The Auto Channel
The Largest Independent Automotive Research Resource
Official Website of the New Car Buyer

2003 JagUar X -Type Review

PHOTO (select to view enlarged photo)

SEE ALSO: Jaguar Buyer's Guide



MODEL: Jaguar X-Type
ENGINE: 2.5-liter DOHC V6
HORSEPOWER/TORQUE: 192 hp @ 6,600 rpm/178 lb-ft @ 3,000 rpm
TRANSMISSION: 5-speed manual
WHEELBASE: 106.7 in.
LENGTH x WIDTH x HEIGHT: 183.9 x 70.4 x 54.8 in.
STICKER PRICE: $29,950 (base)

When I bought my Jaguar 3.4 sedan in the mid-1960s, it cost me $300. Granted, the car had just about used up its useful life and needed a new 4-speed manual transmission badly. It was replaced badly and I eventually traded it in on something else. Not since that time, though, has there been a Jaguar that was really affordable, unless you went the route I went (not suggested). Now, however, Jaguar has the X-Type sedan, a compact four-door that competes with the BMW 3-Series, Mercedes-Benz C-Class and Cadillac CTS, among others. It carries a base price of $29,950, which puts it in the price range of many consumers. This may explain why the X-Type has been among Jaguar's top sellers since its introduction in August 2001.

Besides price, one other feature that sets the X-Type apart from some of the competition is four-wheel drive. This full-time all-wheel drive system offers excellent grip on all road surfaces, and does a decent job on ice and snow. The Jaguar Traction 4 system incorporates a planetary gear center differential and viscous coupling. Normal torque is 40 percent front/60 percent rear.

But the X-Type is more than "just another 4-wheel drive vehicle." It's a Jaguar, and you may pronounce that any way you choose.

The X-Type is powered by either a 2.5-liter DOHC V6 or a 3.0-liter DOHC V6. For a change, Jaguar supplied us with a more base version of the 2.5-liter car with a five-speed manual gearbox. At first it seemed strange to be using a manual gearbox in a Jaguar rather than the J-gated automatic, but we got used to it after a while.

The 2.5-liter engine was perfectly adequate for all we asked of it. Rated at 192 horsepower and 178 pound-feet of torque, I felt that it was a good combination. It was low on low-end torque, but we had the manual gearbox to get us into higher revs and up the torque curve. For most driving situations, however, the engine was fine. I've also had the opportunity to drive the 3.0-liter-powered version (227 bhp and 206 lb-ft of torque), and that offers a little more pep.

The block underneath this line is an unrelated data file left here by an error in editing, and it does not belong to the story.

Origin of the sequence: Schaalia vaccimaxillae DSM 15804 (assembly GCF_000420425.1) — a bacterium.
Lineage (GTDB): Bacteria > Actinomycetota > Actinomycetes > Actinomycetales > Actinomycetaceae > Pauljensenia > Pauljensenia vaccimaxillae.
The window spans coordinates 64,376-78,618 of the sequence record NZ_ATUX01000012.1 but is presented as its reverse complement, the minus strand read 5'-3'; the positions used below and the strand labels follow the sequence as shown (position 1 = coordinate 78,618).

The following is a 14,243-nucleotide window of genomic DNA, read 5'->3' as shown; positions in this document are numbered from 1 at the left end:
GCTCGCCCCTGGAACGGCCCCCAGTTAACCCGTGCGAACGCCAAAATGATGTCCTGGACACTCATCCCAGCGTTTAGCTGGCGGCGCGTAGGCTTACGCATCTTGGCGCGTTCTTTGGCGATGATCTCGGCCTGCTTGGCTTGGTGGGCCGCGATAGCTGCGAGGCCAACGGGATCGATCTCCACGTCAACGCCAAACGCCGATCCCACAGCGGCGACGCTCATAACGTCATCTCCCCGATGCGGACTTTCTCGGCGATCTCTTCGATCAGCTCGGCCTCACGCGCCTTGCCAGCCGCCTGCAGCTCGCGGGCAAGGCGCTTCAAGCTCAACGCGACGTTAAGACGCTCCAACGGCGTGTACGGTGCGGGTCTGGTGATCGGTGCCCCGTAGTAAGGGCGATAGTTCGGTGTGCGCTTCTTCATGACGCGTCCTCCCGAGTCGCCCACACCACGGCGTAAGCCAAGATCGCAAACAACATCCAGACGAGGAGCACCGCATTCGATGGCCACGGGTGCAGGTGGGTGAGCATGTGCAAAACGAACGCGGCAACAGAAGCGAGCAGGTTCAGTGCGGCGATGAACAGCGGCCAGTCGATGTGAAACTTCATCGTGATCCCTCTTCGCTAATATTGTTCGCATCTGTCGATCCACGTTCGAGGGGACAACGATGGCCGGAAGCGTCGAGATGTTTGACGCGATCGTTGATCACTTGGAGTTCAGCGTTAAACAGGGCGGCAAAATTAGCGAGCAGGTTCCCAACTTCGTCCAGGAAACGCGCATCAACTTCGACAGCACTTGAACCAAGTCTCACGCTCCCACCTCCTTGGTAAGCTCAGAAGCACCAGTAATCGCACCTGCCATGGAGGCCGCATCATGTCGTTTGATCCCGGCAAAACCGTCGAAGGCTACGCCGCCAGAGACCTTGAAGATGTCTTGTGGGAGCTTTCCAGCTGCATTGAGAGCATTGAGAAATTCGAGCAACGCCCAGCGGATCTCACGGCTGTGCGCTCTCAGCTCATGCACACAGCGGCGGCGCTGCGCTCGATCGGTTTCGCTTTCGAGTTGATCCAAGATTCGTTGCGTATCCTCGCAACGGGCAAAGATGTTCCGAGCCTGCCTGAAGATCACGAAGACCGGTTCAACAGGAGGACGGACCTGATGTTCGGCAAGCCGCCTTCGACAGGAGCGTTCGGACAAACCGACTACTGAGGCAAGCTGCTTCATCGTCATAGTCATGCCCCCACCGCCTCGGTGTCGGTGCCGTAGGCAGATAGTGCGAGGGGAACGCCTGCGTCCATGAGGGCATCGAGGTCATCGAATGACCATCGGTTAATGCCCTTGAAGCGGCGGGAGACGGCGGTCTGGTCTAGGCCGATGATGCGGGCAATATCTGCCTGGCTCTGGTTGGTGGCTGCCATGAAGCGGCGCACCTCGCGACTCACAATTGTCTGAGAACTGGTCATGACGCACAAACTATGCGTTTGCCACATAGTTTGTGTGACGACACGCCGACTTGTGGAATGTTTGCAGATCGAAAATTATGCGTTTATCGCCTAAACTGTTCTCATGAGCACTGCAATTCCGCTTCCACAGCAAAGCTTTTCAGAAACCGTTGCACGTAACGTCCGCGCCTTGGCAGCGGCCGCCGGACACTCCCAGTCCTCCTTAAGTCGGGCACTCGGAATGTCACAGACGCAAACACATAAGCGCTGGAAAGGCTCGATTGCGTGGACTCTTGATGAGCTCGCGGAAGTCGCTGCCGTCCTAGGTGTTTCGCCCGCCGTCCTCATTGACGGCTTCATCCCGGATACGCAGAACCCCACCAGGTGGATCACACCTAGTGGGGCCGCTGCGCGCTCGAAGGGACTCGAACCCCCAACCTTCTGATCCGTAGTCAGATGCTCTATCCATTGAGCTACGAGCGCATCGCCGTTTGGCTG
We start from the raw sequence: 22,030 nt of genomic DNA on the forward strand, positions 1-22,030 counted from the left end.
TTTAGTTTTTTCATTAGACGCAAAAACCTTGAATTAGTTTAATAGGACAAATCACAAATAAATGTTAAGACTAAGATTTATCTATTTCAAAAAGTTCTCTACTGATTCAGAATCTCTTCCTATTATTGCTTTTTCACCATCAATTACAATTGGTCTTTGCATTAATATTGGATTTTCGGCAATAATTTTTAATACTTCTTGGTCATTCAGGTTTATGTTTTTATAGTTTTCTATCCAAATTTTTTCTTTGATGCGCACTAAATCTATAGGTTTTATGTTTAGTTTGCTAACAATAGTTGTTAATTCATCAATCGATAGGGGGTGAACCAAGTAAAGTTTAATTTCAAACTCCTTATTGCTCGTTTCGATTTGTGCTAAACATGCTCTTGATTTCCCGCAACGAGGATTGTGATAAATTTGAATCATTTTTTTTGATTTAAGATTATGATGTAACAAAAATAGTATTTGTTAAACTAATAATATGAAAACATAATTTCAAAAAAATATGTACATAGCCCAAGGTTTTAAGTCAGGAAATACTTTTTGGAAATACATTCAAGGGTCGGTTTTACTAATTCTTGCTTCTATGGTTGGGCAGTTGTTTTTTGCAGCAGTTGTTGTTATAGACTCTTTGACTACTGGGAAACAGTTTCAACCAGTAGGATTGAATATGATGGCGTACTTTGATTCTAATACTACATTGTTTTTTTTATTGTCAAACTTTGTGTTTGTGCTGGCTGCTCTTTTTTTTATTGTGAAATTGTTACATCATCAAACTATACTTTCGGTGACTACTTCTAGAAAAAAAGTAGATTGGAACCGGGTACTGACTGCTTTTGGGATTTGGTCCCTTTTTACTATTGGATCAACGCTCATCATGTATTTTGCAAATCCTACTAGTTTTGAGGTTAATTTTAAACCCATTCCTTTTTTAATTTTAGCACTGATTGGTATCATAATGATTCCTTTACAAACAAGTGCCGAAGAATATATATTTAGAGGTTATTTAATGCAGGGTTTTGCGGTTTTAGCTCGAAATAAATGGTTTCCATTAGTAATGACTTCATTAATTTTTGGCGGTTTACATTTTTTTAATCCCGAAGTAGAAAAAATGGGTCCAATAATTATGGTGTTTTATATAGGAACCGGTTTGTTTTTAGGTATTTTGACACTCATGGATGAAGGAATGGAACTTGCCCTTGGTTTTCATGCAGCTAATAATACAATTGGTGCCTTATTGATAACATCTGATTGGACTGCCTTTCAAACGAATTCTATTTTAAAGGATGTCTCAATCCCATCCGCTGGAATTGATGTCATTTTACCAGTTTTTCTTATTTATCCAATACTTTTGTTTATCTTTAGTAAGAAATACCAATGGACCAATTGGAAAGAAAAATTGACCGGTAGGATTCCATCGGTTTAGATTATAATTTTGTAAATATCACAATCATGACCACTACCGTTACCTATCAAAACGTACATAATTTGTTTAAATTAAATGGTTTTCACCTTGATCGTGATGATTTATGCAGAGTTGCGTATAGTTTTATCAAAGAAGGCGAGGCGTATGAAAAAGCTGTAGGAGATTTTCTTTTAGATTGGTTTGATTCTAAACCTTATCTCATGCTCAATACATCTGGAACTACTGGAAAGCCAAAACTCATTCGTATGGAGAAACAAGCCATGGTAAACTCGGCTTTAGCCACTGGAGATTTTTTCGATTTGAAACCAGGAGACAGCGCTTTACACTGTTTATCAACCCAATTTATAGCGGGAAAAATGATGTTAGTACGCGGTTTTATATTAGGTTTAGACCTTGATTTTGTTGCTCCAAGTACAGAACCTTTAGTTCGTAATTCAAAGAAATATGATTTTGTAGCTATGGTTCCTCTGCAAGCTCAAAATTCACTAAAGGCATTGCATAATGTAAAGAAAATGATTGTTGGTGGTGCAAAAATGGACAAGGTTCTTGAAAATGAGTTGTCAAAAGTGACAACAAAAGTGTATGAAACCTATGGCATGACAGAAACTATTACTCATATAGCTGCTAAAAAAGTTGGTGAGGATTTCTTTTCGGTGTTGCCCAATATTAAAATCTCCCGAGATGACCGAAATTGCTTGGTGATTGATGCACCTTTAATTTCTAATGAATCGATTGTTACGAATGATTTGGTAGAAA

As a Jaguar, it had interior wood trim, leather seats, four-wheel disc brakes with ABS, and a full complement of passive safety features including side air bags for the front and rear passengers and a collapsible brake pedal mechanism.

For most of the week we drove the X-Type it was on suburban streets and Interstates. But we also had a chance to let the Jag stretch its legs on a nice stretch of winding road with hills, sharp corners, good road surfaces and little or no traffic. On the way south I had to follow my daughter, but I was in front on the way back and thoroughly enjoyed myself.

Here is a nice-size sedan with the ability to handle just about any curve or bend in the road with aplomb. Snicking up and down the manual gearbox and holding tight to the leather-covered steering wheel, I enjoyed all the X-Type could deliver. And the best part was that I didn't have to drive at excessive speeds.

There are many options available with the X-Type. Ours had the Xo Moonroof and Split/Fold Rear Seat Package. And with the onset of early Spring weather, the moonroof proved to be a nice addition.

Standard features include 8-way power driver's seat; automatic climate control; open/close power windows; alloy wheels; 120-Watt AM/FM cassette CD audio system; central locking; tilt/telescoping steering wheel; heated door mirrors and windshield washers; and bird's eye maple trim.

The Jaguar X-Type may have aspersions to being a SUV, with its all-wheel drive. But it isn't. It's all Jaguar, and that's the best part.

© 2003 The Auto Page Syndicate